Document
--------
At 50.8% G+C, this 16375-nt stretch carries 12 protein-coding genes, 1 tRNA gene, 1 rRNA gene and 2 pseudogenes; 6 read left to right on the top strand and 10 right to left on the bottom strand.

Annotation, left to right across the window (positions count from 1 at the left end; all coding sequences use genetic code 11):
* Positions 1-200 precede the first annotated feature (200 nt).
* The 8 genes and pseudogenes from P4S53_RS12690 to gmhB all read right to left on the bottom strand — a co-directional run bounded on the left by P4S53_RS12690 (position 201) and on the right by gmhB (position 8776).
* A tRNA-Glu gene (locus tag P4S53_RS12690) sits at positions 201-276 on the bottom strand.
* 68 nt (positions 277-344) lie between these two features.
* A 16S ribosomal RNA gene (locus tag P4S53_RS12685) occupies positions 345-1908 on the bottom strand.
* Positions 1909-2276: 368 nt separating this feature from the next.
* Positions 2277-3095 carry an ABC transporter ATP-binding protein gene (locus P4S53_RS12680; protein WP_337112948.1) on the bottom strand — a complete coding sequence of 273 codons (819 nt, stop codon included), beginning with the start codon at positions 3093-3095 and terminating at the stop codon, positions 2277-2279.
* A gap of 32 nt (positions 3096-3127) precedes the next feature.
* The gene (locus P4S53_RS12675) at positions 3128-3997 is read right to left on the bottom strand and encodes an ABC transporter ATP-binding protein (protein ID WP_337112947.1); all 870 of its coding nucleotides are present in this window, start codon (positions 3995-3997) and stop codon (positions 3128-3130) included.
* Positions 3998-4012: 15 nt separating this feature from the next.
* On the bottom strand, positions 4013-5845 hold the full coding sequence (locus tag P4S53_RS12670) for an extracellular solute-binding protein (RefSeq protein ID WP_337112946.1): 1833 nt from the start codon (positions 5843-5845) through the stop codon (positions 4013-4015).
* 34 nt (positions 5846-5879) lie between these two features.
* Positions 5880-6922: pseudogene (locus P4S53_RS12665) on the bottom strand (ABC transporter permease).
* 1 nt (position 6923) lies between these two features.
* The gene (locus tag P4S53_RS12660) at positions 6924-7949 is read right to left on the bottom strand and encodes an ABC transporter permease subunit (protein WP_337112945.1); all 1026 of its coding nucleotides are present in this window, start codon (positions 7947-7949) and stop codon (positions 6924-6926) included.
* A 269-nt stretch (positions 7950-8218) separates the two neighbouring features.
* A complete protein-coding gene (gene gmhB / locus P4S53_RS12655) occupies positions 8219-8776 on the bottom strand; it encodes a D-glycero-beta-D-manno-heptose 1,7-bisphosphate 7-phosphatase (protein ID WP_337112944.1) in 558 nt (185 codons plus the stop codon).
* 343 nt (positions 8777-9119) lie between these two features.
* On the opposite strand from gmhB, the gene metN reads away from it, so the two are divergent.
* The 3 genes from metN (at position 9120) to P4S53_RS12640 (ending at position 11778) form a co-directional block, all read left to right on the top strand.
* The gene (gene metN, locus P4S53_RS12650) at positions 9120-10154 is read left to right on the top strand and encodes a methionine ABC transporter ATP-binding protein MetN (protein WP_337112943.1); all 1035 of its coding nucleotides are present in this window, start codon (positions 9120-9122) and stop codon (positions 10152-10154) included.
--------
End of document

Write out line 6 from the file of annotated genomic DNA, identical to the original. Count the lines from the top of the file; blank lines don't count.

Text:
* 68 nt (positions 277-344) lie between these two features.